The technology practice is still the firm’s largest in the region, but the corporate practice continues to grow at a healthy pace, with issues and crisis work in particular booming; there’s an impressive financial services capability, most notably in Hong Kong; a slightly smaller healthcare practice; and some public affairs business. The latter arena has seen considerable growth over the past 12 months, with the firm’s Vox government affairs brand opening in Japan, and a sharp (43 percent) increase in government work, which now accounts for 18 percent of the region’s income and includes significant assignments in Hong Kong, Korea and Singapore. But like many of its peers, Fleishman saw the biggest growth in 2009 in its digital activities, with digital revenues up 200 percent.
One of the major contributors to Fleishman-Hillard’s recent growth in the region has been a strong and stable senior management team headed for the past decade by Lynne-Anne Stevenson, an 18-year veteran of the firm, supported by local talent that includes experienced professionals such as Shin Tanaka, a former Honda and Sega communications chief who has led the Tokyo operation since its inception in 1997, and China managing director Li Hong. New hires in 2009 include Akihiro Nojiri, formerly with the Ministry of Finance, as senior VP in the government relations and corporate practices in Tokyo; Wang Lei, formerly of the Ministry of Commerce, as VP in the Beijing government relations practice; Australia veteran (formerly of Burson-Marsteller and his own firm, Perception Counsel) Walter Jennings as general manager of the Sydney office; and Megha Sharma, formerly of Euro RSCG, as VP in the fledgling India operation. On the digital front, the firm named 10-year digital veteran and prominent blogger Napoleon Biggs as vice president and head of digital integration, and added Kylie Johnson (who led several social media initiatives for the government) in Australia. And the firm has already made significant additions in 2010, most notably Yoichi Kinoshita, formerly of DDB Japan, as managing director and partner of its Tokyo operations.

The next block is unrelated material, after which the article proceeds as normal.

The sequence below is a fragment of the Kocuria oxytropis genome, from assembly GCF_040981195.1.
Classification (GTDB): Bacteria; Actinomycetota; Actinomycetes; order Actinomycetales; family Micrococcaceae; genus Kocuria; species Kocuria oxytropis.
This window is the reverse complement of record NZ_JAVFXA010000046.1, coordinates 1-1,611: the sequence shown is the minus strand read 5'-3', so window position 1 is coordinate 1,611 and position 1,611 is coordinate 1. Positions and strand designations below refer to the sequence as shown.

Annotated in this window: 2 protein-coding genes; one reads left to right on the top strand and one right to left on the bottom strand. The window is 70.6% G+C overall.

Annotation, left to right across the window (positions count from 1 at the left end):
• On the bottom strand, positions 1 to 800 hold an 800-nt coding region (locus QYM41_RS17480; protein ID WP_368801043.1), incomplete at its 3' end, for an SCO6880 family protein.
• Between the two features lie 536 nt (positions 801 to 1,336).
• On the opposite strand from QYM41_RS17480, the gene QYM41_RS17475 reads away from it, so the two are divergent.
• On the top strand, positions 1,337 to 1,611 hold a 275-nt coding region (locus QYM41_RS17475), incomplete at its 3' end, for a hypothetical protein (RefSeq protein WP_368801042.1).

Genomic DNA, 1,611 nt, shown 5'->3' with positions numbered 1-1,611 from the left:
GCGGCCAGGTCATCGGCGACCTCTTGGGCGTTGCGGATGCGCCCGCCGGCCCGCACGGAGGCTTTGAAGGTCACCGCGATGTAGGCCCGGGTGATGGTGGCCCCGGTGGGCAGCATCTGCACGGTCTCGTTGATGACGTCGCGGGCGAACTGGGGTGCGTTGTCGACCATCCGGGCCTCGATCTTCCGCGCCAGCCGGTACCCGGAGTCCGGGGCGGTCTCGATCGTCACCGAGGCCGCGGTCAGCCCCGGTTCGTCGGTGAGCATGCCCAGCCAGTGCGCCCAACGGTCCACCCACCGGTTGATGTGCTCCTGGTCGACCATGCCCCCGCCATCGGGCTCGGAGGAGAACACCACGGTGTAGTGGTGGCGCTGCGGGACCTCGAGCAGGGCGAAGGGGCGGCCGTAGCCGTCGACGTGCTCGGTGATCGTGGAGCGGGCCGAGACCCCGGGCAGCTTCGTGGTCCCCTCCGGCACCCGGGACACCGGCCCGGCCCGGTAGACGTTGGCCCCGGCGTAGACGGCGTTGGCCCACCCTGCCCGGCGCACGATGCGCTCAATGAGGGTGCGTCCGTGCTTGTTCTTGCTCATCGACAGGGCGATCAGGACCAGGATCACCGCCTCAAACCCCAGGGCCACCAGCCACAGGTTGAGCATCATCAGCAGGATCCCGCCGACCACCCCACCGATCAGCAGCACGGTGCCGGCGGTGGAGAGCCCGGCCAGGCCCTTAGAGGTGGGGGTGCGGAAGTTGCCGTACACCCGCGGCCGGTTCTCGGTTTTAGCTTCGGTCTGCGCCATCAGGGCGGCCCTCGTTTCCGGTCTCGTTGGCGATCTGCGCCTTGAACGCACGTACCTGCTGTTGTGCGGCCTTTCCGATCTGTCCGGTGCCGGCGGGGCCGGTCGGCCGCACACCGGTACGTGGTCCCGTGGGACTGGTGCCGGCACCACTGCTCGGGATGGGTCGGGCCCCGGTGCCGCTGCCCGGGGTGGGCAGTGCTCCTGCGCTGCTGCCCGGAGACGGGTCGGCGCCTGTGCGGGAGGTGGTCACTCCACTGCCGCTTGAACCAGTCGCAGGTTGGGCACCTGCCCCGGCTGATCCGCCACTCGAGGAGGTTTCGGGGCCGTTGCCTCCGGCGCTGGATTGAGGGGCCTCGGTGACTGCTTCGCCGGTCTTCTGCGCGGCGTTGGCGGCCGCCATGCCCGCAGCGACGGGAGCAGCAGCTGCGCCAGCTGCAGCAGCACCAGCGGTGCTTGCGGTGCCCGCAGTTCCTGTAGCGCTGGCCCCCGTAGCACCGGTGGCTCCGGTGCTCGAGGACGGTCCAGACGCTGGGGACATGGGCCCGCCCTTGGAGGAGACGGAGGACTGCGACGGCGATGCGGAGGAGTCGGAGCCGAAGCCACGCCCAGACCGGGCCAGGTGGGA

One of the benefits of the slowdown is that firms like Fleishman-Hillard saw a marked improvement in employee turnover, which was down by 47 percent in 2009, while headcount actually increased across the region by about 3 percent. But the firm didn’t use the downturn as an excuse to rest on its laurels. One major initiative was a “digital indoctrination” training effort that included Omnicom’s digital:works executive training program; a digital academy in Washington, D.C., that drew a number of participants from the Asia-Pacific region; and a robust schedule of digital courses. The firm also continues to offer a wide range of professional development activities under the FH University banner, with a “Train to Fly Higher” theme.